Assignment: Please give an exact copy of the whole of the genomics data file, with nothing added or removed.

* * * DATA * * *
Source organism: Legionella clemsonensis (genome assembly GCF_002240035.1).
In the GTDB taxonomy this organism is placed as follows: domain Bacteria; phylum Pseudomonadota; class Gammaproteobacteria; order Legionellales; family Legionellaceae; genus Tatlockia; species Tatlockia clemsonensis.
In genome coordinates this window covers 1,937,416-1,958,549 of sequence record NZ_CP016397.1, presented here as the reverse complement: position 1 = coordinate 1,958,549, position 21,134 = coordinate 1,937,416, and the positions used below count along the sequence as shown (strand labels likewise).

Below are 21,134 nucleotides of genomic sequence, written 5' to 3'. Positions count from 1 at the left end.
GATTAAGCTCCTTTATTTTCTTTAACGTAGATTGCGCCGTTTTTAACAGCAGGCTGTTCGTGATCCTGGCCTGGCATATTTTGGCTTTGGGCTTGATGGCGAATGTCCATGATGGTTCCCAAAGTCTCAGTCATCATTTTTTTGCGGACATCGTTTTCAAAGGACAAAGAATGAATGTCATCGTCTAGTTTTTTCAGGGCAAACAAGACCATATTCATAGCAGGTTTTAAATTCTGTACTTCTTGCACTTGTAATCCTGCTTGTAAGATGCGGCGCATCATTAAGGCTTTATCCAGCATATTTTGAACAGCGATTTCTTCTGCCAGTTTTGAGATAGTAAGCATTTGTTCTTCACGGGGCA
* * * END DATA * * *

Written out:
Source organism: Legionella clemsonensis (genome assembly GCF_002240035.1).
In the GTDB taxonomy this organism is placed as follows: domain Bacteria; phylum Pseudomonadota; class Gammaproteobacteria; order Legionellales; family Legionellaceae; genus Tatlockia; species Tatlockia clemsonensis.
In genome coordinates this window covers 1,937,416-1,958,549 of sequence record NZ_CP016397.1, presented here as the reverse complement: position 1 = coordinate 1,958,549, position 21,134 = coordinate 1,937,416, and the positions used below count along the sequence as shown (strand labels likewise).

Below are 21,134 nucleotides of genomic sequence, written 5' to 3'. Positions count from 1 at the left end.
GATTAAGCTCCTTTATTTTCTTTAACGTAGATTGCGCCGTTTTTAACAGCAGGCTGTTCGTGATCCTGGCCTGGCATATTTTGGCTTTGGGCTTGATGGCGAATGTCCATGATGGTTCCCAAAGTCTCAGTCATCATTTTTTTGCGGACATCGTTTTCAAAGGACAAAGAATGAATGTCATCGTCTAGTTTTTTCAGGGCAAACAAGACCATATTCATAGCAGGTTTTAAATTCTGTACTTCTTGCACTTGTAATCCTGCTTGTAAGATGCGGCGCATCATTAAGGCTTTATCCAGCATATTTTGAACAGCGATTTCTTCTGCCAGTTTTGAGATAGTAAGCATTTGTTCTTCACGGGGCA